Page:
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Restoration of C1q levels by bone marrow transplantation attenuates autoimmune disease associated with C1q deficiency in mice

Cortes-Hernandez, Josefina
Fossati-Jimack, Liliane
Petry, Franz
Loos, Michael
Walport, M. J.
Cook, H. T.
Botto, Marina
Published in European Journal of Immunology. 2004, vol. 34, no. 12, p. 3713-3722
Abstract C1q deficiency in both humans and mice is strongly associated with autoimmunity. We have previously shown that bone marrow transplantation (BMT) restored C1q levels in C1q-deficient (C1qa(-/-)) mice. Here, we studied the effect of BMT on autoimmunity in C1qa(-/-) mice. Following irradiation, young C1qa(-/-) or wild-type MRL/Mp mice received bone marrow cells (BMC) from strain-matched wild-type or C1qa(-/-) animals. C1q levels increased rapidly when C1qa(-/-) mice received BMC from wild-type mice. Conversely, they decreased slowly in wild-type mice transplanted with C1qa(-/-) BMC. C1qa(-/-) animals transplanted with C1qa(-/-) BMC demonstrated accelerated disease when compared with wild-type mice given wild-type BMC. In contrast, a significant delay in the development of autoantibodies and glomerulonephritis was observed in C1qa(-/-) mice reconstituted with wild-type BMC, and the impaired clearance of apoptotic cells, previously described in C1qa(-/-) mice, was rectified. Moreover, the autoimmune disease was accelerated in wild-type mice given C1qa(-/-) BMC compared to animals transplanted with wild-type cells. These results provide supporting evidence that BMT may be a therapeutic option in the treatment of autoimmunity associated with human C1q deficiency.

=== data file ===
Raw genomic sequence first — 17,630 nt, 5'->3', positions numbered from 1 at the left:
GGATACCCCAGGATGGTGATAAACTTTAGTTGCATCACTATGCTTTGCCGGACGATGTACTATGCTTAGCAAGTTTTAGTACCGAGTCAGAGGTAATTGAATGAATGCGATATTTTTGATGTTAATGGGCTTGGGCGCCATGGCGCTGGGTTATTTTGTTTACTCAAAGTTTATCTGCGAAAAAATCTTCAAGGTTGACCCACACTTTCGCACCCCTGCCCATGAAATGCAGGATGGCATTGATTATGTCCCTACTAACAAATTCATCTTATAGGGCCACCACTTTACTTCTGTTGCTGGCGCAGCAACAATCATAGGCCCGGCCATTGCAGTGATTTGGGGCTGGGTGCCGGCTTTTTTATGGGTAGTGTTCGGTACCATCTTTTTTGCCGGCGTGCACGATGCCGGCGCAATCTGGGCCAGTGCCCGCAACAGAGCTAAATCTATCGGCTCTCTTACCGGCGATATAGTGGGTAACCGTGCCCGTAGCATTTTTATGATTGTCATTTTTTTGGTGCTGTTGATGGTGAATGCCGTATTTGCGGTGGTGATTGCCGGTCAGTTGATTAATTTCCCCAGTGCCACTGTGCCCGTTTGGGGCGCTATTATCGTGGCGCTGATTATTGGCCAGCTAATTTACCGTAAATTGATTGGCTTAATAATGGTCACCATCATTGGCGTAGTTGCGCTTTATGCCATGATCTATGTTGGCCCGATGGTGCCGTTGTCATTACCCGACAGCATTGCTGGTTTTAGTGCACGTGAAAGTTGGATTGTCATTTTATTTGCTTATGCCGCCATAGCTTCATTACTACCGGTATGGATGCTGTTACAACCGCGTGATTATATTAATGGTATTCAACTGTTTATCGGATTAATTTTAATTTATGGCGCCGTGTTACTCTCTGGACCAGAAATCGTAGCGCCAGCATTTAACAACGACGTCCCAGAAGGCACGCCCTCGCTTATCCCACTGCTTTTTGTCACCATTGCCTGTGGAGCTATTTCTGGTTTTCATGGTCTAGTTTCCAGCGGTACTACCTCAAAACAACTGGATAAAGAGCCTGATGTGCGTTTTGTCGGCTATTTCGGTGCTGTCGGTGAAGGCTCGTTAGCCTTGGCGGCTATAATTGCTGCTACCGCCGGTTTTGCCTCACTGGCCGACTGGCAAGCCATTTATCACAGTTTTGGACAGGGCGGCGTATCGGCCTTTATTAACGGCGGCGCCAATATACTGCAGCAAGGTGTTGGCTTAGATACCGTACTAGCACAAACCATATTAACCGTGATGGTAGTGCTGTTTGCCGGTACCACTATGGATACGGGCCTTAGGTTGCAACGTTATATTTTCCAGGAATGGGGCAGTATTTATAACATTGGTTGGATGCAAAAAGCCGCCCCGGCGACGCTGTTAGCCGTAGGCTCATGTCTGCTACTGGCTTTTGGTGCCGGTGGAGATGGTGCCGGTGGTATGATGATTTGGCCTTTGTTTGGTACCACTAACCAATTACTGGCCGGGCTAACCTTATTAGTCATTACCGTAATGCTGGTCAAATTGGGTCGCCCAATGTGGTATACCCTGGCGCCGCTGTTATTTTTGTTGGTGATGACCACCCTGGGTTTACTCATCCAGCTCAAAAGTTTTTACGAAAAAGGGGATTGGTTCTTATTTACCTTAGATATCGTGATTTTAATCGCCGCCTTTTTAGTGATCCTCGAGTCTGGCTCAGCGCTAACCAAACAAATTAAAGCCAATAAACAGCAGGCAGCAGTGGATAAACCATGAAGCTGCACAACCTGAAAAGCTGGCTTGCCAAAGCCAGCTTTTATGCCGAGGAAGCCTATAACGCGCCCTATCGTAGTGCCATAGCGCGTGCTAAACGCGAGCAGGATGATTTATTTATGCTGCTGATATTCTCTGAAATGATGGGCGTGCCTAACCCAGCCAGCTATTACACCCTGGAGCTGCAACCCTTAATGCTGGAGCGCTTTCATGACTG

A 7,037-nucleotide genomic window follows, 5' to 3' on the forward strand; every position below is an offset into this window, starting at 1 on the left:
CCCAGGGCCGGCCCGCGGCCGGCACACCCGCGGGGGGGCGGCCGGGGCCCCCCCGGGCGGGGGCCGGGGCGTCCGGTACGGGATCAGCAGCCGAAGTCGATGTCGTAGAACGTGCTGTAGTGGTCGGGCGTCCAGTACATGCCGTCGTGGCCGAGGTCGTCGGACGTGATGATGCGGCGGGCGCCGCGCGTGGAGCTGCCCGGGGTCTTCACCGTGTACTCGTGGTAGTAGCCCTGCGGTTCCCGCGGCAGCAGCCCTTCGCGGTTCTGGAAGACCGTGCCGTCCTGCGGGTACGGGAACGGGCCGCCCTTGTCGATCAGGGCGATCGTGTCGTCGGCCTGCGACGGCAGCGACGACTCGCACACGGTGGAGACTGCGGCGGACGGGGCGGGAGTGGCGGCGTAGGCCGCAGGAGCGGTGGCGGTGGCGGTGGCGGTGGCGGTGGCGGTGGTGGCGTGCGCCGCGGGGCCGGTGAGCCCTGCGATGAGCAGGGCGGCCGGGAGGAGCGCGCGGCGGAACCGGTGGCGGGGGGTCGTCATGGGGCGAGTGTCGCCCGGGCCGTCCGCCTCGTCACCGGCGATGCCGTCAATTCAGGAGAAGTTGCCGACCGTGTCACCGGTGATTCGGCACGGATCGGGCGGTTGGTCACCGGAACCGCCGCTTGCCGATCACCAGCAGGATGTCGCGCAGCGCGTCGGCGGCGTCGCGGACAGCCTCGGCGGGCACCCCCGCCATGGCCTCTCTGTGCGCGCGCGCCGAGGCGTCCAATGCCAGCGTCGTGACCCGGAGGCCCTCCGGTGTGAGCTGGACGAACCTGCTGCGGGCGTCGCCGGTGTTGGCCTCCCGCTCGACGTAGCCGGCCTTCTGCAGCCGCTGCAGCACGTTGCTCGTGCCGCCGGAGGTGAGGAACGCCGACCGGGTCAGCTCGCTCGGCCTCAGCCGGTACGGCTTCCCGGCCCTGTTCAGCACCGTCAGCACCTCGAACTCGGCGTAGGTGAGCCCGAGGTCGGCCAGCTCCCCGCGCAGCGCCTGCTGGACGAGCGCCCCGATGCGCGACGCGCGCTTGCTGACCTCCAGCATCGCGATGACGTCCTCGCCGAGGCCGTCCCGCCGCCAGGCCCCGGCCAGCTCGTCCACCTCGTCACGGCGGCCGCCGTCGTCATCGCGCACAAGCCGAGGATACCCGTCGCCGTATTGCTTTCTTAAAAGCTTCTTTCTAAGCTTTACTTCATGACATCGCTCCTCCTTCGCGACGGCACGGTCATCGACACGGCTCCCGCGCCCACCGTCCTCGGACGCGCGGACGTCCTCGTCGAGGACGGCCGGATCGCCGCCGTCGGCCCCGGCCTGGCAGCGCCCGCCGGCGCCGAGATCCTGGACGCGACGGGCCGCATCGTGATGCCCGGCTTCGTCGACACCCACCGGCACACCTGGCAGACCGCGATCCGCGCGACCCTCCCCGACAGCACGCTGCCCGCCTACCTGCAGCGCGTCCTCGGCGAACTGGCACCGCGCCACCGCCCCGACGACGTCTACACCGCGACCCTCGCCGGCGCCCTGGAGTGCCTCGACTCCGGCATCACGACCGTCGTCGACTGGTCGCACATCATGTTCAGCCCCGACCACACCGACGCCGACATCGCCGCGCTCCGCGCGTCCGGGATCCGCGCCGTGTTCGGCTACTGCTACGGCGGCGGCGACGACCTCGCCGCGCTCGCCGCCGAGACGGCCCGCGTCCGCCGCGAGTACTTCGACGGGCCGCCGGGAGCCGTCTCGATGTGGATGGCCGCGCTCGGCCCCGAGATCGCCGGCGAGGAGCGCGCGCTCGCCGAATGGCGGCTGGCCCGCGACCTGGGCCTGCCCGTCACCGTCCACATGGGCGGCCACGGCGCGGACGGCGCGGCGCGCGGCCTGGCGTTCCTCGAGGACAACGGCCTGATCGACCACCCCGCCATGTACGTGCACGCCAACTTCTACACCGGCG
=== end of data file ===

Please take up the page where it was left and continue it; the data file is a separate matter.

Keywords AnimalsAutoimmune Diseases/immunology/*therapy*Bone Marrow TransplantationComplement C1q/deficiency/immunology/*metabolismMicePhagocytosis/immunology/physiologySpleen/metabolism
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PMID: 15517607
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